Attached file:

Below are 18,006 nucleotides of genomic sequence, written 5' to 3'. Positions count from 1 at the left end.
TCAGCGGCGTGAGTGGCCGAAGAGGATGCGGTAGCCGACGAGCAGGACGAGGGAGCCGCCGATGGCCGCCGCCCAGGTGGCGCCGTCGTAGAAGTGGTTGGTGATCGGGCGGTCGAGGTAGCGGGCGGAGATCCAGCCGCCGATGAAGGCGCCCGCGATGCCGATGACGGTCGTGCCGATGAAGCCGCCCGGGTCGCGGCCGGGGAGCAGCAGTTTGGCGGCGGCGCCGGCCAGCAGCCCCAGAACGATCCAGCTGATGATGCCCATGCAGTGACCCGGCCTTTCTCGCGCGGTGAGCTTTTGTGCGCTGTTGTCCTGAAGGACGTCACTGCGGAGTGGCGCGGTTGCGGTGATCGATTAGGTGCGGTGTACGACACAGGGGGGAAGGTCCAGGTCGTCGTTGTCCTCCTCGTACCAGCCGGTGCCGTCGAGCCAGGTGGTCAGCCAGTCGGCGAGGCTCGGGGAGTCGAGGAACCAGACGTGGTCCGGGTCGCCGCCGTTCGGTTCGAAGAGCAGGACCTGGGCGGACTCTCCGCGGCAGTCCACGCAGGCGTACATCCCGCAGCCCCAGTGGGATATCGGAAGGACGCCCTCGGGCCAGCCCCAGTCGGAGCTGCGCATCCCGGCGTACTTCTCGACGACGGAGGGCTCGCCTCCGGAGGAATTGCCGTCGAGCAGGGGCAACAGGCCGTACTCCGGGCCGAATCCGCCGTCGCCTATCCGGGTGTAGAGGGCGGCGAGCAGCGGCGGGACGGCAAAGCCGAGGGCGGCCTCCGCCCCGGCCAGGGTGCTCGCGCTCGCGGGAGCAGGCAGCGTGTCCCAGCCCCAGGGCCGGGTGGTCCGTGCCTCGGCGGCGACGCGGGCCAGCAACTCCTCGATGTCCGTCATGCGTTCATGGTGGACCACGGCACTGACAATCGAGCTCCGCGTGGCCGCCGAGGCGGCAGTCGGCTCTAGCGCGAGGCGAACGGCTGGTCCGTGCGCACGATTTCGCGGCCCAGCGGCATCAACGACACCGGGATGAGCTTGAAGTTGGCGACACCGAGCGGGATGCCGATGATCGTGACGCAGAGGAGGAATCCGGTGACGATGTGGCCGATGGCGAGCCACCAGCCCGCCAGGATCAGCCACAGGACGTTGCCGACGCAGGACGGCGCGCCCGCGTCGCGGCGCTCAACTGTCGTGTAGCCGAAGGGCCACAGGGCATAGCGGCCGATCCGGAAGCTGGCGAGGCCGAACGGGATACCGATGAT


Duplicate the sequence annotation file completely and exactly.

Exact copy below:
Below are 18,006 nucleotides of genomic sequence, written 5' to 3'. Positions count from 1 at the left end.
TCAGCGGCGTGAGTGGCCGAAGAGGATGCGGTAGCCGACGAGCAGGACGAGGGAGCCGCCGATGGCCGCCGCCCAGGTGGCGCCGTCGTAGAAGTGGTTGGTGATCGGGCGGTCGAGGTAGCGGGCGGAGATCCAGCCGCCGATGAAGGCGCCCGCGATGCCGATGACGGTCGTGCCGATGAAGCCGCCCGGGTCGCGGCCGGGGAGCAGCAGTTTGGCGGCGGCGCCGGCCAGCAGCCCCAGAACGATCCAGCTGATGATGCCCATGCAGTGACCCGGCCTTTCTCGCGCGGTGAGCTTTTGTGCGCTGTTGTCCTGAAGGACGTCACTGCGGAGTGGCGCGGTTGCGGTGATCGATTAGGTGCGGTGTACGACACAGGGGGGAAGGTCCAGGTCGTCGTTGTCCTCCTCGTACCAGCCGGTGCCGTCGAGCCAGGTGGTCAGCCAGTCGGCGAGGCTCGGGGAGTCGAGGAACCAGACGTGGTCCGGGTCGCCGCCGTTCGGTTCGAAGAGCAGGACCTGGGCGGACTCTCCGCGGCAGTCCACGCAGGCGTACATCCCGCAGCCCCAGTGGGATATCGGAAGGACGCCCTCGGGCCAGCCCCAGTCGGAGCTGCGCATCCCGGCGTACTTCTCGACGACGGAGGGCTCGCCTCCGGAGGAATTGCCGTCGAGCAGGGGCAACAGGCCGTACTCCGGGCCGAATCCGCCGTCGCCTATCCGGGTGTAGAGGGCGGCGAGCAGCGGCGGGACGGCAAAGCCGAGGGCGGCCTCCGCCCCGGCCAGGGTGCTCGCGCTCGCGGGAGCAGGCAGCGTGTCCCAGCCCCAGGGCCGGGTGGTCCGTGCCTCGGCGGCGACGCGGGCCAGCAACTCCTCGATGTCCGTCATGCGTTCATGGTGGACCACGGCACTGACAATCGAGCTCCGCGTGGCCGCCGAGGCGGCAGTCGGCTCTAGCGCGAGGCGAACGGCTGGTCCGTGCGCACGATTTCGCGGCCCAGCGGCATCAACGACACCGGGATGAGCTTGAAGTTGGCGACACCGAGCGGGATGCCGATGATCGTGACGCAGAGGAGGAATCCGGTGACGATGTGGCCGATGGCGAGCCACCAGCCCGCCAGGATCAGCCACAGGACGTTGCCGACGCAGGACGGCGCGCCCGCGTCGCGGCGCTCAACTGTCGTGTAGCCGAAGGGCCACAGGGCATAGCGGCCGATCCGGAAGCTGGCGAGGCCGAACGGGATACCGATGAT